The dyno “cell” (that portion housing the dyno itself) was an 8x12-foot room bordered on opposite sides by entry doors and joined across the back with a opening that allowed un-muffled headers to dump toward and upwards into a building-exiting chimney. It was framed in the front by a control panel, above which were multiple panes of shatter-proof glass that measured about 4 feet by 6.  As you would expect, the glassed portion allowed a panoramic view of engine inside the cell.  The entire area was devoid of any sound deadening materials or devices. The floor was concrete.  Remember that.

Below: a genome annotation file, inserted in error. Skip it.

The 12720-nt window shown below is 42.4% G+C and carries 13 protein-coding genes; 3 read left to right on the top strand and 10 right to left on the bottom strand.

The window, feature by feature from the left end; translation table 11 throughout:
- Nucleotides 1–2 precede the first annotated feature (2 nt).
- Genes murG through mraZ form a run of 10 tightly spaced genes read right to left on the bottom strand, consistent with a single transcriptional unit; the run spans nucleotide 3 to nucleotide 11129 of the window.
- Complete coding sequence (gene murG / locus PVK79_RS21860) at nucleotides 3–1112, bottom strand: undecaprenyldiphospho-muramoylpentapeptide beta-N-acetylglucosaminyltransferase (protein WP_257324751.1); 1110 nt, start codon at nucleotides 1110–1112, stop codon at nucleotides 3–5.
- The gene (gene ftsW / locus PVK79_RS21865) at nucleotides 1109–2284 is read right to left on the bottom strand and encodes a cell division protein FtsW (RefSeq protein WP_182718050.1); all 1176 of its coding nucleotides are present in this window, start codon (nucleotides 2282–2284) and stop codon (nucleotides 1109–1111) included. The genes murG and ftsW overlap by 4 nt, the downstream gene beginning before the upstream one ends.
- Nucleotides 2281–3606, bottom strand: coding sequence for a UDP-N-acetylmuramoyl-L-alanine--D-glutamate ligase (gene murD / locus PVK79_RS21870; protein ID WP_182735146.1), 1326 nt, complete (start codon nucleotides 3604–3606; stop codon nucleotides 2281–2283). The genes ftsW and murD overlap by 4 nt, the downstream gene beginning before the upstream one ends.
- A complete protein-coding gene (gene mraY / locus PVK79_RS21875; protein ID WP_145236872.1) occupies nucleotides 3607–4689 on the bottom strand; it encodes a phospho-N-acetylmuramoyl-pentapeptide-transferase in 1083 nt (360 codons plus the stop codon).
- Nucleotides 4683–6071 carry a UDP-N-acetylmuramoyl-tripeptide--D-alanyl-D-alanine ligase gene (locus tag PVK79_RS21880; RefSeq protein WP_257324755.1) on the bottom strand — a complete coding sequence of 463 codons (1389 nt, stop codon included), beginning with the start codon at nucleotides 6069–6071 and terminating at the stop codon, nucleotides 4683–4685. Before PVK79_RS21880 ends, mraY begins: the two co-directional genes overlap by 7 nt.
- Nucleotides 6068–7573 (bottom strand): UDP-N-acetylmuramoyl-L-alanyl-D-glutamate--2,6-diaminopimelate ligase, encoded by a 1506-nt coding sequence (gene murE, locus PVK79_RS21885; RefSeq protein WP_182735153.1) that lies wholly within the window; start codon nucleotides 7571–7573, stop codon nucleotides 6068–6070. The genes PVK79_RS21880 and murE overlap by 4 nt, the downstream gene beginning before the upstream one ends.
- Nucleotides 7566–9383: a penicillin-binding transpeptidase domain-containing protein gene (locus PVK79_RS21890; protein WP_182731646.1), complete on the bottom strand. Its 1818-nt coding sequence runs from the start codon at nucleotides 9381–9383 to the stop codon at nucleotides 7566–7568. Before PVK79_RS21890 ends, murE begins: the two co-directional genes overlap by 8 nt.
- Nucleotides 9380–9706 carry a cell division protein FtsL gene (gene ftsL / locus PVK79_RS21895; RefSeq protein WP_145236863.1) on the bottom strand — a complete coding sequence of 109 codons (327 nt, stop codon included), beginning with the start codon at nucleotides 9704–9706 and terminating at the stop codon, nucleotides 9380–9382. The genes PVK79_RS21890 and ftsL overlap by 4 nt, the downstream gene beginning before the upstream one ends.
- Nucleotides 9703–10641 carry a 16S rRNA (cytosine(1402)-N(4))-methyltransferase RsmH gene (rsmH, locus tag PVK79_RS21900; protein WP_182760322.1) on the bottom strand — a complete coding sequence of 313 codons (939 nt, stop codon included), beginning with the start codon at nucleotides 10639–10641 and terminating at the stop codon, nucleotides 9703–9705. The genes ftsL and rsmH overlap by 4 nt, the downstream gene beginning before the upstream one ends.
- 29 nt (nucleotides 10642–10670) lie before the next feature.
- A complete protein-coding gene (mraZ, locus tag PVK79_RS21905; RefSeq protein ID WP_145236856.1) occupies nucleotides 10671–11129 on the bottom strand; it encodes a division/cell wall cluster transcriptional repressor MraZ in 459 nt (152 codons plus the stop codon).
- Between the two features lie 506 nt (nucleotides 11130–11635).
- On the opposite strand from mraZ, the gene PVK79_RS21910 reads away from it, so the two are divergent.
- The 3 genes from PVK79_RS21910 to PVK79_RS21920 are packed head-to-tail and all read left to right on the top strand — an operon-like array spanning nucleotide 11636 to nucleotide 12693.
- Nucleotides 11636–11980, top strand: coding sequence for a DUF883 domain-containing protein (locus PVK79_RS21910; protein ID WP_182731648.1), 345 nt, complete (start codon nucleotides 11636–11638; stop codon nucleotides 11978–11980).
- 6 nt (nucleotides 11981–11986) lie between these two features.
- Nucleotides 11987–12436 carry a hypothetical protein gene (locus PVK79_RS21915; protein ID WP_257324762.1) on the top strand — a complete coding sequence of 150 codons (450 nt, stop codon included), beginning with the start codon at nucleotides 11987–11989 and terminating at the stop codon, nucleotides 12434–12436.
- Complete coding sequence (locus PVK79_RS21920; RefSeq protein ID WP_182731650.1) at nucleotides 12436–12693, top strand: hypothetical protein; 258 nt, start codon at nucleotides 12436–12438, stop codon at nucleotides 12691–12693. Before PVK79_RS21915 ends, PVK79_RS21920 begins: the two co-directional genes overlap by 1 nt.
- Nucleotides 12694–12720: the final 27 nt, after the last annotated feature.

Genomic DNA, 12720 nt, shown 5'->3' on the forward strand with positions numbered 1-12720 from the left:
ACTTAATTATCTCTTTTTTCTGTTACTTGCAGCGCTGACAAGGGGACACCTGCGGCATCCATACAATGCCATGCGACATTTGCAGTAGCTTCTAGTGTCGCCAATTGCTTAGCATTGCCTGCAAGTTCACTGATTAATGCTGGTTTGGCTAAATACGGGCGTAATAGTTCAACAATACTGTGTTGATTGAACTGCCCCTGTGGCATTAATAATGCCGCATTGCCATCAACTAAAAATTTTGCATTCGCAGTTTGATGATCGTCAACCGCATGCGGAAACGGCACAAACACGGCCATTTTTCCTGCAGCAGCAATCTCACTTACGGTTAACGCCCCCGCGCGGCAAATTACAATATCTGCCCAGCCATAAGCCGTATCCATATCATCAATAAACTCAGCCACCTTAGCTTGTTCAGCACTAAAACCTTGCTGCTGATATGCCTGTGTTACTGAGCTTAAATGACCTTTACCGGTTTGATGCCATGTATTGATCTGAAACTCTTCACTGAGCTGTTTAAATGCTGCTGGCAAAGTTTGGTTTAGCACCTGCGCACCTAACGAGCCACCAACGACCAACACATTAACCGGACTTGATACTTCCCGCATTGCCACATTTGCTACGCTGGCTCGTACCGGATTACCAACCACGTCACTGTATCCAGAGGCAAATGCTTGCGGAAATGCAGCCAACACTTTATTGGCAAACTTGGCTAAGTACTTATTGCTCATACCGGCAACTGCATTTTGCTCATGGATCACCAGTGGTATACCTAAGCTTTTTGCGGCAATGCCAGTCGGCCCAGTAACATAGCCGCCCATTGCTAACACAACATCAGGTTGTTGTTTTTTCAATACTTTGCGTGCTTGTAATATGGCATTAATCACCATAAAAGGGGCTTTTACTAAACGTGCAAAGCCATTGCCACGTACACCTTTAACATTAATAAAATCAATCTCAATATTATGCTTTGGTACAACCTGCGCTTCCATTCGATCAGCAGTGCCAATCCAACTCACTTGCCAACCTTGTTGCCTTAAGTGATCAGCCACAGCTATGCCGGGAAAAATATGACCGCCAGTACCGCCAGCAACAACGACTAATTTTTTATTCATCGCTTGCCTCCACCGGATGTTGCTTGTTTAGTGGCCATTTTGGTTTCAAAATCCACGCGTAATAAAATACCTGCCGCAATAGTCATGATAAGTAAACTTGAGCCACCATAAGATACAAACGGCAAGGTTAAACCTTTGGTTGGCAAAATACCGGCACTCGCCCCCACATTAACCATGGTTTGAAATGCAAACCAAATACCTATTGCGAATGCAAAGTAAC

So you can imagine that when one of the various race pieces was straining away at 8,000-plus rpm, open exhaust trying to remove all the paint from inside the chimney and virtually canceling out any thoughts of conversation among machine shop workers laboring outside the dyno area, it was what could easily have been called a “noise enhanced” environment.  To those visitors not altogether familiar with what engine dyno testing was all about, often anticipating horrific parts failures and the visual damage attached thereto, nerve endings were typically on edge.  Besides, these were their parts!  This included the majority of racers who “loaned” their engines to the effort.  Now, the “gong” effect.